students say they plan to stick around even after getting their
associate’s degrees, in order to pile upmore transfer credits at
community college rates, only worsening the crowding.
The competition is getting tougher, too. Last year, as a joke,
someone at private NewYork University posted a phony flyer
suggesting students transfer to CUNY to save money. It’s no
longer a joke.The number of applicants to CUNY from the
NewYork City suburbs jumped by nearly 20 percent this year,
and fromoutside NewYork State by 12 percent, evidence that
families are now picking “financial safety schools”—more often
than not, public universities—based not on their children’s
likelihood of getting in, but on their ability to pay.
SUNY saw a 20 percent jump this year in applicants
fromout of state. Officials speculate that these are students
whomight once have gone to Ithaca or Fordham, but whose
families can’t swing private university tuition. SAT scores and
high school grade point averages of entering students rose
significantly this fall. At SUNY Stony Brook, the average SAT
score of the middle 50 percent of applicants was 20 percent
higher this year than last. At New Paltz, near the storied town
of Woodstock, the entering grade point average has climbed
from85 to 92, and the average SAT score from1100 to 1160 in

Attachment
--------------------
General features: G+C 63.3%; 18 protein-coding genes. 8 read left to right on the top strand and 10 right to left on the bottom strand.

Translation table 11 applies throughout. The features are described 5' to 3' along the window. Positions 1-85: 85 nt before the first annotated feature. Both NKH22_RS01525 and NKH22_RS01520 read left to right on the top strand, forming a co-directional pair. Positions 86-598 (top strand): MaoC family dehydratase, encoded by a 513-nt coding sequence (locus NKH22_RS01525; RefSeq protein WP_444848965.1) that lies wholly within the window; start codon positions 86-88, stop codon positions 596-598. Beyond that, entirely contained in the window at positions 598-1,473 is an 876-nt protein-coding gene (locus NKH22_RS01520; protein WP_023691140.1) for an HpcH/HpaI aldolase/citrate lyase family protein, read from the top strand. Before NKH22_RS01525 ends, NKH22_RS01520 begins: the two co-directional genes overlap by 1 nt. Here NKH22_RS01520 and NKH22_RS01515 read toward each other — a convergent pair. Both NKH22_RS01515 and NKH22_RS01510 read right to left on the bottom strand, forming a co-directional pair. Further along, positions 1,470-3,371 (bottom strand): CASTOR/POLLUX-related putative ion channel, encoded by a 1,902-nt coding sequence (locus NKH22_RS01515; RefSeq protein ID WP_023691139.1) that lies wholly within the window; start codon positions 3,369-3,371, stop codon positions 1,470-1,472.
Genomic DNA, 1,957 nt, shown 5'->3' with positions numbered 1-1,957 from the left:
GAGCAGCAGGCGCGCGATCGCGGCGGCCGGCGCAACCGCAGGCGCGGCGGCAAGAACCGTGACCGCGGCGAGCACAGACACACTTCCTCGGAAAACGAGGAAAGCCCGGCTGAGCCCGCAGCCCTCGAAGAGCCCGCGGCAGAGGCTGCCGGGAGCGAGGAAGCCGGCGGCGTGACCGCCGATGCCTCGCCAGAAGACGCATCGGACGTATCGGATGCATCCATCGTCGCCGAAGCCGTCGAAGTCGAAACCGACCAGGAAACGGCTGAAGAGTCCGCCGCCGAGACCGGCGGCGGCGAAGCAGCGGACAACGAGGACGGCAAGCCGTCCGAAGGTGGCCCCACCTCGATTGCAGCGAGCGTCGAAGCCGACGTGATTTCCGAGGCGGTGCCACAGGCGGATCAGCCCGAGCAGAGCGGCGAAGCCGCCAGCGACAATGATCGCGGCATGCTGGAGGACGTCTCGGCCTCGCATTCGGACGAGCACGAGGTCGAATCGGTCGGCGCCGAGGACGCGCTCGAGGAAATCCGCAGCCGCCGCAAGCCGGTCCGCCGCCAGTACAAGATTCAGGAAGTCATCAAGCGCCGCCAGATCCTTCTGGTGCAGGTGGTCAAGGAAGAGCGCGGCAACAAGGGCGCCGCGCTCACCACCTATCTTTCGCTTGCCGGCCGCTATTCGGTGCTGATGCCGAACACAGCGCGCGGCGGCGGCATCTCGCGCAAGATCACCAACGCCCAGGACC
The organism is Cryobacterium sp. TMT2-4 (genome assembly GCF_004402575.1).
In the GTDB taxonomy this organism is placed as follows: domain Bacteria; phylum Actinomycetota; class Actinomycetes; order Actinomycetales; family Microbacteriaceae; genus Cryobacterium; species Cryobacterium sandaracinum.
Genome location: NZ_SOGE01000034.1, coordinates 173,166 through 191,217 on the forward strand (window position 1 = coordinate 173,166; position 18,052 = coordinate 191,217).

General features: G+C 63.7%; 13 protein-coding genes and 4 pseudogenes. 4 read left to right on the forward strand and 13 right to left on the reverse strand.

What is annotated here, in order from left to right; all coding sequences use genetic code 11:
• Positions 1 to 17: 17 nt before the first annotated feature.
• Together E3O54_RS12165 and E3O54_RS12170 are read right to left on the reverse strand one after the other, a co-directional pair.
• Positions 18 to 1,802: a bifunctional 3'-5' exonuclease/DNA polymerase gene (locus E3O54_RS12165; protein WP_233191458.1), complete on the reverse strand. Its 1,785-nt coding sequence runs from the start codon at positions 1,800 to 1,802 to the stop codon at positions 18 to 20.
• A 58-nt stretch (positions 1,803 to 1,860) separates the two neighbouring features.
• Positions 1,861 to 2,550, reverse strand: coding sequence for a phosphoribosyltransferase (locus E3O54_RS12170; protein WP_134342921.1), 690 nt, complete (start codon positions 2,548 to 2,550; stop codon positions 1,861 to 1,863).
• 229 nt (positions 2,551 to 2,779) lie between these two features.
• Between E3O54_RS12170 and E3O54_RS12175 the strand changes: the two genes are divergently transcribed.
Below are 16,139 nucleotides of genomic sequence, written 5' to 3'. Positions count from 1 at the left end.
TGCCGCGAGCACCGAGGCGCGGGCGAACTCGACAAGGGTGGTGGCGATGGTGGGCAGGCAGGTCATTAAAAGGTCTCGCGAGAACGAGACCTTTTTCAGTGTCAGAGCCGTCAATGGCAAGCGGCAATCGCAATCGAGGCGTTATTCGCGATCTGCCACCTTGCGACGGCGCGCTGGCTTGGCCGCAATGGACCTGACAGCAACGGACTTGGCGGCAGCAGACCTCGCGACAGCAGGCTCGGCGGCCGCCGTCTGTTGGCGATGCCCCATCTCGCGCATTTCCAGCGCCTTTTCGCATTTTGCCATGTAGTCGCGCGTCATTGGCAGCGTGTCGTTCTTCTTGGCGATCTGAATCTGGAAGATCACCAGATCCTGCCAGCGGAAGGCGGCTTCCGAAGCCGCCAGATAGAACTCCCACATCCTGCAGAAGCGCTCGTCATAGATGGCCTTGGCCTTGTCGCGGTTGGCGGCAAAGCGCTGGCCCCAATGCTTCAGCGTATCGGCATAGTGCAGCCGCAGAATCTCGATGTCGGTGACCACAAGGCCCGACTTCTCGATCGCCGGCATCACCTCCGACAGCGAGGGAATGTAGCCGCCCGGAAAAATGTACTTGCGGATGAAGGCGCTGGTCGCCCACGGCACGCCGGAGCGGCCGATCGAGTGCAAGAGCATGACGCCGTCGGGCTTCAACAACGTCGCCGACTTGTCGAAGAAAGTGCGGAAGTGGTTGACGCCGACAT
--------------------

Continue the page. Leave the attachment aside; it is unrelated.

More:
the past decade. “We used to be an artsy, hippie school, but now
it’s all really smart, collegiate, stuffy people who are majoring in
economics,” Davila said. “The people who are gone are the ones
who didn’t get very good grades in high school and couldn’t
afford to hire SAT tutors.”
It’s not just Stony Brook and New Paltz. SUNY campuses
are “getting smarter kids, and kids withmore means,” said
Michael Trunzo, the system’s vice chancellor for government
relations. “It’s a pocketbook issue.”They are threatening to
squeeze out others for whompublic universities like CUNY
and SUNY, with their legacies of serving ethnic and racial
minorities and urban and rural families, were set up to serve.
“The schools are pleased that they’ve been able to—quote,
unquote—raise standards,” said Deborah Glick, a graduate of
CUNY’s Queens College who chairs the General Assembly’s
higher education committee. “But who gets left out are people
who are more marginal, those who have had some additional
struggles.Then they raise tuition. For some students, a few
hundred dollars is the difference betweenmaking it and not
making it.” Added Smith, “We’re seeing a state that is not taking
responsibility for what it created.”
In fact, even before the most recent cuts, state aid per
student to SUNY fell by five percent, and to CUNY by
14 percent, when adjusted for inflation, according to the
independent Fiscal Policy Institute. Since 1991, the proportion
of the SUNY budget underwritten by the state has fallen
“We need to do a better job of educating people,”
says Phillip Smith, president of the SUNY faculty
union. Campuses are so overcrowded that there
aren’t enough seats in required courses.
Campuses are so
overloaded that there
aren’t enough seats
in required courses,
meaning getting a
degree takes longer—
costing students, and
the state, still more.
Nathaniel Brooks, Black Star, for CrossTalk